Heartfelt Homecoming For Musicmaker Diego Davidenko

Diego Davidenko’s latest album gets back to basics.

Diego Davidenko performing.

Although singer-songwriter Diego Davidenko is originally from Argentina, his roots have a firm grasp in an unlikely place: Central New York. Before moving to various locations that included New York City, Iowa, Texas and Los Angeles, Davidenko lived in Manlius, spending formative time here from ages 9 to 18.


Davidenko, currently in the middle of a 10-week tour, will visit Syracuse’s own Funk ‘N Waffles Downtown, 307 S. Clinton St., on Friday, April 28, 6 p.m. Tickets are $5; visit for information.

The tour is hot on the heels of his second CD, In An Empty House, an album with an apparently similar theme as his debut album, It Isn’t Home. But Davidenko emphasizes that the releases could not be more different.

It Isn’t Home was recorded at Cubetta Records, his cousin’s studio in Mexico, during a timeline of several weeks with session musicians and polished production values. “I like the songs (on It Isn’t Home), but the CD doesn’t fully communicate who I am as a singer-songwriter,” Davidenko says. “It doesn’t sound how I sound live. I wanted this new CD to be much more raw and authentic, flaws and all.”

In An Empty House was recorded at an Airbnb rental just north of Los Angeles with Davidenko’s friend Sam Thorn. They arrived on a Thursday night and were done by Sunday night.

“It was just us, three mikes and a laptop,” Davidenko says. “We recorded and edited the whole thing ourselves. There was no percussion, no bass. There were some doublings of voices and another singer-songwriter on backup vocals, but for the most part it was just me and my guitar, singing my songs. It’s a lot more intimate and authentic in a sense.”

The albums also have slightly different themes, although both deal with the thought of home and being present within it. The first addressed Davidenko’s own struggle with finding a source of connection; he moved from Argentina to Syracuse and then to Rochester, New York City, back to Syracuse, then Texas and California, all within about 10 years. And now he roams the country singing his songs.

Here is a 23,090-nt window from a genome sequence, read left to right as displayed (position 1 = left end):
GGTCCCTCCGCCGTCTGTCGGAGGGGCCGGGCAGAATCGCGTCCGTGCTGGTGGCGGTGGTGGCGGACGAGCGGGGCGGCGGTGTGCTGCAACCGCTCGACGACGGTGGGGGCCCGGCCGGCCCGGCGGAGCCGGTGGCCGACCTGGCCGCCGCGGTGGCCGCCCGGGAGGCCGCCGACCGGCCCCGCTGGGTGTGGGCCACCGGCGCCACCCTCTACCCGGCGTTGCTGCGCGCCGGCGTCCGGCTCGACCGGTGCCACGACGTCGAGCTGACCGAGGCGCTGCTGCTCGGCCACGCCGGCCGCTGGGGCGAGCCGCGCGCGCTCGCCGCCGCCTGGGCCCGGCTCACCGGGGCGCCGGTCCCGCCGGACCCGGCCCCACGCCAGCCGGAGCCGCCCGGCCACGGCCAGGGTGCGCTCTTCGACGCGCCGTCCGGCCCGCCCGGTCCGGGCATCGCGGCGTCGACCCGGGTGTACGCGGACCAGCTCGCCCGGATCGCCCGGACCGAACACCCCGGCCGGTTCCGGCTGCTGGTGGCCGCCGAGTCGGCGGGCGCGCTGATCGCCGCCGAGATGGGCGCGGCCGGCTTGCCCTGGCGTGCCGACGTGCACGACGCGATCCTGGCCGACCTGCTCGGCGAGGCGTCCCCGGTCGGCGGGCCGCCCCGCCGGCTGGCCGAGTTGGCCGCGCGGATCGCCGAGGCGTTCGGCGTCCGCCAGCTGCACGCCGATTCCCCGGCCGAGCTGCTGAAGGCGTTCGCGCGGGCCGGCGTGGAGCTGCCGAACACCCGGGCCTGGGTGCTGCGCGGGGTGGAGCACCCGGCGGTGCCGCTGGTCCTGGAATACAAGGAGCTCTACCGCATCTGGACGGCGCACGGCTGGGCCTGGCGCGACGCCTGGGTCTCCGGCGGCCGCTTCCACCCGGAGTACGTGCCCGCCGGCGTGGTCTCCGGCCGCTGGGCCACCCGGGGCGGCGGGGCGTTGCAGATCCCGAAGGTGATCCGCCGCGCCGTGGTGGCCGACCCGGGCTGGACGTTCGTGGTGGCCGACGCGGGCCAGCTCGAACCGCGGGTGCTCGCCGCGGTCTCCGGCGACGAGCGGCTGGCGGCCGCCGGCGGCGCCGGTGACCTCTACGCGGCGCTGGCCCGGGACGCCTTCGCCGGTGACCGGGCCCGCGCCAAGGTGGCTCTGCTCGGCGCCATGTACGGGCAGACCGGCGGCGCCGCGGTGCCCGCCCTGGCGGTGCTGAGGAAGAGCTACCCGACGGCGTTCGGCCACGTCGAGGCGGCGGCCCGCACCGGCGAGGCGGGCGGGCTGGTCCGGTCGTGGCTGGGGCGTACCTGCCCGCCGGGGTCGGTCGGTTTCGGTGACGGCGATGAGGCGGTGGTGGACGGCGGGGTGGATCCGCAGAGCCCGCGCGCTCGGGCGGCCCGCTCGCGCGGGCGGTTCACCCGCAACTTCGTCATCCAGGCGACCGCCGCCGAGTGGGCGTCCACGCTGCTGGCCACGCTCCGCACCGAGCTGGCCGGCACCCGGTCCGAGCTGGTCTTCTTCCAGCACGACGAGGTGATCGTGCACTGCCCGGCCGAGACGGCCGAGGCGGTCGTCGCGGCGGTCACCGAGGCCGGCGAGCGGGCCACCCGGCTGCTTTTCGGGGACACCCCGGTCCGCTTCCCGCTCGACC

The new album is about an empty house, perhaps the flip side of Davidenko’s situation. “A lot of the songs deal with the idea of someone not being there for various reasons,” he explains. “I’ve had several people on this tour talking about their father dying of cancer, or just going through a divorce, or a girlfriend moving to study abroad.”

He also realizes the value of listeners sharing those stories with him. “On this tour, almost every show I feel a connection with someone or someone comes up to me,” Davidenko says. “These songs really spoke to them and helped them solidify their understanding of their own feelings. It’s very validating to me.”

Davidenko started out as a computer science major in Rochester and eventually realized his passion was in music and songwriting, so he switched to composition at SUNY Fredonia. He went on to pursue his master’s degree in composition from Syracuse University and his Ph.D. in Iowa, but realized the music he was creating wasn’t what he wanted to make.

“Even though both are in the music field, they’re quite different paths,” he explains. “Early on, composition and songwriting had been fairly similar tasks. But once I got into the Ph.D. of it, academic composition was asking me to produce music that wasn’t coming from my heart. I realized I wouldn’t be happy unless I could dictate my own path and really write the music that I love to write.”

It was a difficult decision as Davidenko had invested so much of his life into the study of composition at that point. But at age 32 he moved to Austin, Texas, a bustling music city. Later, a girlfriend took a job in Los Angeles, so he relocated again, still in pursuit of his singer-songwriter dream. Today, he continues to chase it.

“I’m still figuring out what success means to me as a singer-songwriter,” he says. “The first image is of a Paul Simon show in Central Park for 500,000 people being rich and hugely popular. But that’s not necessarily success. I’m starting to learn to differentiate between business success vs. artistic success: Am I continuing to improve in my performance and ability? When someone from the audience comes up and says how a song or lyric in a song was valuable for them to hear, those are the things that stick with me the most. That leads me to think that’s what success is as a singer-songwriter. It means getting my stuff out there to someone who needs to hear something.”

Davidenko booked this tour by himself, as he travels from Oregon to Pennsylvania to Florida to New Mexico, in search of finding ears that need to hear his music. He’ll also bring his dad around for part of the trip.

“I’m not sure if that’s something you talk about,” he laughs. “But I’m super-excited for it. We’ve always wanted to do a road trip.”

Advice from the Artist

“Keep doing it and don’t give up. Any advice beyond that would be too specific. The way that things grow and evolve is so unpredictable. Just keep doing it and see what happens.”

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